For the Three Months Ended

 

March 31, 2009

 

March 31, 2008

(Millions of Dollars, except percentages)

NU Consolidated

 

NU Consolidated

Borrowed funds

$

2.1    

 

$

4.7    

Equity funds

 

0.9    

 

 

8.3    

Totals

$

3.0    

 

$

13.0    

Average AFUDC rates

 

5.2% 

 

 

8.2% 


 

 

For the Three Months Ended

 

 

March 31, 2009

 

March 31, 2008

(Millions of Dollars, except percentages)

CL&P

 

PSNH

 

WMECO

 

CL&P

 

PSNH

 

WMECO

Borrowed funds

 

$

0.9   

 

$

0.9   

 

$

0.1   

 

$

3.4   

 

$

0.9   

 

$

0.2   

Equity funds

 

 

-   

 

 

0.9   

 

 

-   

 

 

6.6   

 

 

1.4   

 

 

0.3   

Totals

 

$

0.9   

 

$

1.8   

 

$

0.1   

 

$

10.0   

 

$

2.3   

 

$

0.5   

Average AFUDC rates

 

 

3.2%

 

 

8.1%

 

 

3.8%

 

 

8.5%

 

 

8.1%

 

 

7.9%


The regulated companies' average AFUDC rate is based on a Federal Energy Regulatory Commission (FERC) prescribed formula that produces an average rate using the cost of a company's short-term financings as well as a company's capitalization (preferred stock, long-term debt and common equity).  The average rate is applied to average eligible construction work in progress (CWIP) amounts to calculate AFUDC.  AFUDC is recorded on 100 percent of CL&P's and WMECO's CWIP for their New England East-West Solutions (NEEWS) projects, all of which is being reserved as a regulatory liability to reflect current rate base recovery for 100 percent of the CWIP as a result of FERC-approved transmission incentives.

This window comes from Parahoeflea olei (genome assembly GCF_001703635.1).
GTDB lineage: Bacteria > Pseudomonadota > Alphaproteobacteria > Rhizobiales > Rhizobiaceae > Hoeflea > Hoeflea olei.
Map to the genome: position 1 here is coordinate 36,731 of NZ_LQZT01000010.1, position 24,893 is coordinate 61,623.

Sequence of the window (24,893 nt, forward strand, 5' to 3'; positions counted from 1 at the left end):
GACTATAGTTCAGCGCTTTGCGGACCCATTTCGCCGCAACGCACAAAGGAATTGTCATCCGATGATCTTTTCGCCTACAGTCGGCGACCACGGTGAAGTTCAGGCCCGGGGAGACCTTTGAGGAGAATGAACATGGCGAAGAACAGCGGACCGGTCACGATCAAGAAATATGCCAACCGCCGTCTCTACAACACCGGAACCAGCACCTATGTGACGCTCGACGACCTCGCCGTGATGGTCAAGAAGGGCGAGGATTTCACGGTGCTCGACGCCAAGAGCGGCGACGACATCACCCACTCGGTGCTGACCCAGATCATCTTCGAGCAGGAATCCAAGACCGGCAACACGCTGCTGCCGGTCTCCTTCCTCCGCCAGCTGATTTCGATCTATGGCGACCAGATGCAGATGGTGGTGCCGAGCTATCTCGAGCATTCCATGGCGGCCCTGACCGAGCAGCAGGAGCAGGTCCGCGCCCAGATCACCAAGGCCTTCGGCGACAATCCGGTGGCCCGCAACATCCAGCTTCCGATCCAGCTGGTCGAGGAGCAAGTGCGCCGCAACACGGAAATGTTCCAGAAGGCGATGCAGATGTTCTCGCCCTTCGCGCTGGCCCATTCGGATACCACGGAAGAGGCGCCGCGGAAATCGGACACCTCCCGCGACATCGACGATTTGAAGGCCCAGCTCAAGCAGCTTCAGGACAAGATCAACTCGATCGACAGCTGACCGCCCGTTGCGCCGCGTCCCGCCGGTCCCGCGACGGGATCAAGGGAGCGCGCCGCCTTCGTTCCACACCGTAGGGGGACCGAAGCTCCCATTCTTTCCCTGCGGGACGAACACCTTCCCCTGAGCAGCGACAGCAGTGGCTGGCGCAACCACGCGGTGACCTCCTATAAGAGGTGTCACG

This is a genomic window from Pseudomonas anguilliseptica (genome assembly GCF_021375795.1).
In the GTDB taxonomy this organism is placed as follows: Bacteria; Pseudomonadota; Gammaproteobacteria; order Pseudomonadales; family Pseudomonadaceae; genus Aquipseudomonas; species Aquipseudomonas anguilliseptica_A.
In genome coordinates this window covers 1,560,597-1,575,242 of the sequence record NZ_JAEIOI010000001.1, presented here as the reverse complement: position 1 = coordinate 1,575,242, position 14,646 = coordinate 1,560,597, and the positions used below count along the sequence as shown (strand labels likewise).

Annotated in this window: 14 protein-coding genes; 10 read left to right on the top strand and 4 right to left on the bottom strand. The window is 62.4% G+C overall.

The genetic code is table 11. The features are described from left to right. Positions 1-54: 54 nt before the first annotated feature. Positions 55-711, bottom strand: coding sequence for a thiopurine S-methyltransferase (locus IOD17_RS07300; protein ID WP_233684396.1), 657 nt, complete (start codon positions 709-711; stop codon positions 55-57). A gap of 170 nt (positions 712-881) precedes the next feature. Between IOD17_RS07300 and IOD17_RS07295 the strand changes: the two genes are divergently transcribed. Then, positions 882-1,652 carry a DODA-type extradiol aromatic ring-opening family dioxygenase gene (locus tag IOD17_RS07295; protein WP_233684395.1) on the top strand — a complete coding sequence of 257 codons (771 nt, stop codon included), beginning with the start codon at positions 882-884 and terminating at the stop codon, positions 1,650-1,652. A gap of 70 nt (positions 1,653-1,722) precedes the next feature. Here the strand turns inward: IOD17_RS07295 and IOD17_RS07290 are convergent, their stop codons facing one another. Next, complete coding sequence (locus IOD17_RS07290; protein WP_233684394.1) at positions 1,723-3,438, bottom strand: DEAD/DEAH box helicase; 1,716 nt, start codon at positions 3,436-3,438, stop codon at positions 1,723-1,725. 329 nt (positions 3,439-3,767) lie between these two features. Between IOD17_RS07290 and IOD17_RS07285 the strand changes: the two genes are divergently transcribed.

E.

Other Income, Net

The pre-tax components of other income/(loss) items are as follows:


NU Consolidated

 

For the Three Months Ended

(Millions of Dollars)

 

March 31, 2009

 

March 31, 2008

Other Income:  

 

 

 

 

 

 

  Interest income

 

$

0.8 

 

$

  Investment income

 

 

1.8 

 

 

1.9 

  AFUDC - equity funds

 

 

0.9 

 

 

8.3 

  Energy Independence Act incentives

 

 

3.6 

 

 

5.5 

  Conservation and load management incentives

 

 

0.1 

 

 

0.3 

  Other

 

 

0.3 

 

 

0.2 

Total Other Income

 

 

7.5 

 

 

16.2 

Other Loss:

 

 

 

 

 

 

  Investment write-downs

 

 

(3.2)

 

 

(2.6)

  Rental expense

 

 

(0.1)

 

 

Total Other Loss

 

 

(3.3)

 

 

(2.6)

Total Other Income, Net

 

$

4.2 

 

$

13.6 


CL&P

 

For the Three Months Ended

(Millions of Dollars)

 

March 31, 2009

 

March 31, 2008

Other Income:  

 

 

 

 

 

 

  Investment income

 

$

1.1 

 

$

1.4 

  AFUDC - equity funds

 

 

 

 

6.6 

  Energy Independence Act incentives

 

 

3.6 

 

 

5.5 

  Conservation and load management incentives

 

 

 

 

0.2 

  Other

 

 

0.2 

 

 

0.2 

Total Other Income